Obama Administration Approves Nevada's Request for NCLB Flexibility

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Obama Administration Approves Nevada's Request for NCLB Flexibility

33 States and DC Now Approved For Waivers; More than 1 Million Additional Students Protected By New Accountability Measures

August 8, 2012

The Obama Administration today approved Nevada's request for flexibility from No Child Left Behind (NCLB) in exchange for state-developed plans to prepare all students for college and career, focus aid on the neediest students, and support effective teaching and leadership. With the addition of Nevada, 33 states and the District of Columbia have now joined in a nationwide, bipartisan movement toward next-generation education reforms that go far beyond No Child Left Behind's rigid, top-down prescriptions. In addition, more than 1 million additional students will be captured in the new state-designed accountability systems.

"Nevada joins the growing number of states who can't wait any longer for education reform, and we're thrilled that more than 1 million new students will now be protected under these 34 flexibility plans," said U.S. Secretary of Education Arne Duncan. "We still remain hopeful that Congress will come together to reauthorize the Elementary and Secondary Education Act, but we know states need this relief now."

Federal education law has been due for congressional reauthorization since 2007. In the face of congressional inaction, President Obama announced in September of 2011 that the Obama Administration would grant waivers from NCLB to qualified states. The first requests for waivers were granted in February of 2012. Four additional requests are still under review, and there is still time for other states to apply. States have until Sept. 6 to apply for the next round of waivers.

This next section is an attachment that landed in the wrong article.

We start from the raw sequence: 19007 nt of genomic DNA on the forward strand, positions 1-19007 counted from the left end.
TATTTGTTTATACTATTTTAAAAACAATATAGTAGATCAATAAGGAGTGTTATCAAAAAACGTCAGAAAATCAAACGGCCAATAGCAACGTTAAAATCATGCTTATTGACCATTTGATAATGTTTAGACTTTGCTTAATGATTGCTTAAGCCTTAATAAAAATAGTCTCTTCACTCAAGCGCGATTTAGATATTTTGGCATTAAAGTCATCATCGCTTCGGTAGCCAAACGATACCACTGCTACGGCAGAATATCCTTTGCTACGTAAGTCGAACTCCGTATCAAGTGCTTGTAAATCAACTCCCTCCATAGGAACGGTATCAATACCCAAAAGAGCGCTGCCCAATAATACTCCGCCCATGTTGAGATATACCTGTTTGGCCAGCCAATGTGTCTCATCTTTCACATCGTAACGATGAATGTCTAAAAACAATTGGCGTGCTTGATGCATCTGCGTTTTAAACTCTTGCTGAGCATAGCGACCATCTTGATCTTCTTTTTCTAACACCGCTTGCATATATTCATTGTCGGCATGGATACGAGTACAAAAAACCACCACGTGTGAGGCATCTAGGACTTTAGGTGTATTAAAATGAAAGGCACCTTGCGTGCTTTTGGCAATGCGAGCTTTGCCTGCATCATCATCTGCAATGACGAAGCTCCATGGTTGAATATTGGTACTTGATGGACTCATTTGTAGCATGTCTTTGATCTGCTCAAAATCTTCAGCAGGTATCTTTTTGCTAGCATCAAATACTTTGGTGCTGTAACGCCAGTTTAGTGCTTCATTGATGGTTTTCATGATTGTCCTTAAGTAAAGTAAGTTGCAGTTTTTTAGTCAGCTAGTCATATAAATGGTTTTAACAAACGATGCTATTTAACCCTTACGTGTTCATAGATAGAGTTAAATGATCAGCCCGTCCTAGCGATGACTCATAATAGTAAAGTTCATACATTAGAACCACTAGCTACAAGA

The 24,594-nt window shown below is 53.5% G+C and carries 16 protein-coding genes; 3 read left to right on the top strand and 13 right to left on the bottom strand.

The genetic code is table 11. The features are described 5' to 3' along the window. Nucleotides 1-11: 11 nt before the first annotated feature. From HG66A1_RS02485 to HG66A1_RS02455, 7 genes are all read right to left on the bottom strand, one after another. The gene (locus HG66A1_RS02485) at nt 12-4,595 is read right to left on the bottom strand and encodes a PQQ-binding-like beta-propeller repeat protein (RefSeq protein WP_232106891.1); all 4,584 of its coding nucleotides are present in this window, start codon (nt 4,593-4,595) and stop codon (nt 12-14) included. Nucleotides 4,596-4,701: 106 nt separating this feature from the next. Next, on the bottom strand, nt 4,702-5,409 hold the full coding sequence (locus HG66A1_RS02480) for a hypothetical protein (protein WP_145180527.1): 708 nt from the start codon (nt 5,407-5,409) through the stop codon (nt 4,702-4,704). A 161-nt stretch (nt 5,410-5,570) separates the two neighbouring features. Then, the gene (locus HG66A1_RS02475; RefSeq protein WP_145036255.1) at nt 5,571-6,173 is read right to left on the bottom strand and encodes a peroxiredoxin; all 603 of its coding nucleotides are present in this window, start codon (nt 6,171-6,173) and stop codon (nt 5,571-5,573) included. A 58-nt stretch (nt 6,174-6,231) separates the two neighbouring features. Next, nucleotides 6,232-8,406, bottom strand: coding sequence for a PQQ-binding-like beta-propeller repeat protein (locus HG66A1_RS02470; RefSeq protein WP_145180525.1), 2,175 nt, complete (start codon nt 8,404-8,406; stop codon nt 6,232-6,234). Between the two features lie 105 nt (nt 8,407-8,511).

The 33 states (plus the District of Columbia) that have been approved for waivers from NCLB include: Arizona, Arkansas, Colorado, Connecticut, Delaware, Florida, Georgia, Indiana, Kansas, Kentucky, Louisiana, Maryland, Massachusetts, Michigan, Minnesota, Mississippi, Missouri, Nevada, New Jersey, New Mexico, New York, North Carolina, Ohio, Oklahoma, Oregon, Rhode Island, South Carolina, South Dakota, Tennessee, Utah, Virginia, Washington and Wisconsin.

The four states with outstanding requests for waivers include California, Idaho, Illinois and Iowa.

The 13 states (plus Puerto Rico) that have not yet requested a waiver through this process include: Alabama, Alaska, Hawaii, Maine, Montana, Nebraska, New Hampshire, North Dakota, Pennsylvania, Texas, Vermont (request withdrawn), West Virginia and Wyoming.

For more information, visit: http://www.ed.gov/esea/flexibility/requests.